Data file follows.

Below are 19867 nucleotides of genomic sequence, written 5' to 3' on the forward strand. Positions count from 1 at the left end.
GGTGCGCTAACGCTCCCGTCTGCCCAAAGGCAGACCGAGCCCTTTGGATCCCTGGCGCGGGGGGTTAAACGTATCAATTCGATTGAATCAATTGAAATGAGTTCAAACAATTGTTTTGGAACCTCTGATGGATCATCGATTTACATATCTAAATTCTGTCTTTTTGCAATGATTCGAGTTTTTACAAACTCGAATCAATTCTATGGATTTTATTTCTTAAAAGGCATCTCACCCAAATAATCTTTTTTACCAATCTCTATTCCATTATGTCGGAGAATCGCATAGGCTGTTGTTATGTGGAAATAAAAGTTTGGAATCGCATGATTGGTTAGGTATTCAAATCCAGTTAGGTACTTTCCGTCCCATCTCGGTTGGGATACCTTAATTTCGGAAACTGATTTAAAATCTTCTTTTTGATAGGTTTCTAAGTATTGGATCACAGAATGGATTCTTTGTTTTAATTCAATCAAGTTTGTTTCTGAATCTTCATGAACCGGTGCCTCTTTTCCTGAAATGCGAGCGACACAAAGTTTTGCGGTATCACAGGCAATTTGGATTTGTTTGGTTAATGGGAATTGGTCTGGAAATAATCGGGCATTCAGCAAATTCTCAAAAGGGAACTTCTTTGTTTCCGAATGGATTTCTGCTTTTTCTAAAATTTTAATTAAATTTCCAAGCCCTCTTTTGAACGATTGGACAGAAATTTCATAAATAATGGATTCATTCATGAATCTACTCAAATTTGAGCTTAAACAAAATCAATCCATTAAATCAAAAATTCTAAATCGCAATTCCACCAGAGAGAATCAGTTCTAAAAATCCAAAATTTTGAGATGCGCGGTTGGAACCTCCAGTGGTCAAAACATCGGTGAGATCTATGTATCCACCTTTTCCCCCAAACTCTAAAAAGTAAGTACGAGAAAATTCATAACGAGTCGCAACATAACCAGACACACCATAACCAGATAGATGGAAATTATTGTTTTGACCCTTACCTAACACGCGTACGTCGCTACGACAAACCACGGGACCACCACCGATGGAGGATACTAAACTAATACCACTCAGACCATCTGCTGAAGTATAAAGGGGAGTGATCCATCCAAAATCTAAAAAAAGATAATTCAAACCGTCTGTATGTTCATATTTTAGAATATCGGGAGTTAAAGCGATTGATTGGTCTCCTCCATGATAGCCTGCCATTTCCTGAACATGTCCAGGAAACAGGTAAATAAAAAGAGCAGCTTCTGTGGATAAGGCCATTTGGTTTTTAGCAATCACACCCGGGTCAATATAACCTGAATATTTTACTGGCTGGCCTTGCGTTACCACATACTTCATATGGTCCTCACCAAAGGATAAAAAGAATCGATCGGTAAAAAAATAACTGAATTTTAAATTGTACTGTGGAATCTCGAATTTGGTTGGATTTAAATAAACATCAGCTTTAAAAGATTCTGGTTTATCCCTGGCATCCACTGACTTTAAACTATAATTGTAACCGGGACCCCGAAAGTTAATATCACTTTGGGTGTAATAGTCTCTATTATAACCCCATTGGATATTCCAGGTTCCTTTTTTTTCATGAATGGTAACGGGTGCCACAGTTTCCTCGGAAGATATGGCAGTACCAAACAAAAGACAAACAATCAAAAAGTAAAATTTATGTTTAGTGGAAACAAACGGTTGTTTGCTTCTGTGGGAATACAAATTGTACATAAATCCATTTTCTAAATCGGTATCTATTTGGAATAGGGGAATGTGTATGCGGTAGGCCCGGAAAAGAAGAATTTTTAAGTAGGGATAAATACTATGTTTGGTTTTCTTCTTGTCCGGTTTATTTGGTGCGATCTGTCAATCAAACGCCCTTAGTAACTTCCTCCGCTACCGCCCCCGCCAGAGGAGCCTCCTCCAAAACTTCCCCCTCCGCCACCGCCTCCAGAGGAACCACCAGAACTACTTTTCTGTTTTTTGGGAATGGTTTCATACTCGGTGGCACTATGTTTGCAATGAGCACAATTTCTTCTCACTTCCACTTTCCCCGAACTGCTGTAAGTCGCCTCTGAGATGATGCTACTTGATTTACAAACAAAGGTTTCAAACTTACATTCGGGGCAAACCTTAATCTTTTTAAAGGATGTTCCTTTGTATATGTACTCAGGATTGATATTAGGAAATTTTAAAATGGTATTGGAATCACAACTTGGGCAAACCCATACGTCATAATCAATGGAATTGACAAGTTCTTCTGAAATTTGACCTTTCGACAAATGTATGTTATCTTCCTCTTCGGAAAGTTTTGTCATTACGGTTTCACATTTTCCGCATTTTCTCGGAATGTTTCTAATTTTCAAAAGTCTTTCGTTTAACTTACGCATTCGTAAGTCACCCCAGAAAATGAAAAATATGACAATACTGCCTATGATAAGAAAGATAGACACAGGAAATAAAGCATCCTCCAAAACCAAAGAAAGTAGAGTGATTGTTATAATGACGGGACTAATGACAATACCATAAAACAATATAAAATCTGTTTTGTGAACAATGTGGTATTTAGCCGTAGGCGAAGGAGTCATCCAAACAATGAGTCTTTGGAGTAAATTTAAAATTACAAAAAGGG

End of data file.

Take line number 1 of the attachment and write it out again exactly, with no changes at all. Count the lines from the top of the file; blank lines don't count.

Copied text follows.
Below are 19867 nucleotides of genomic sequence, written 5' to 3' on the forward strand. Positions count from 1 at the left end.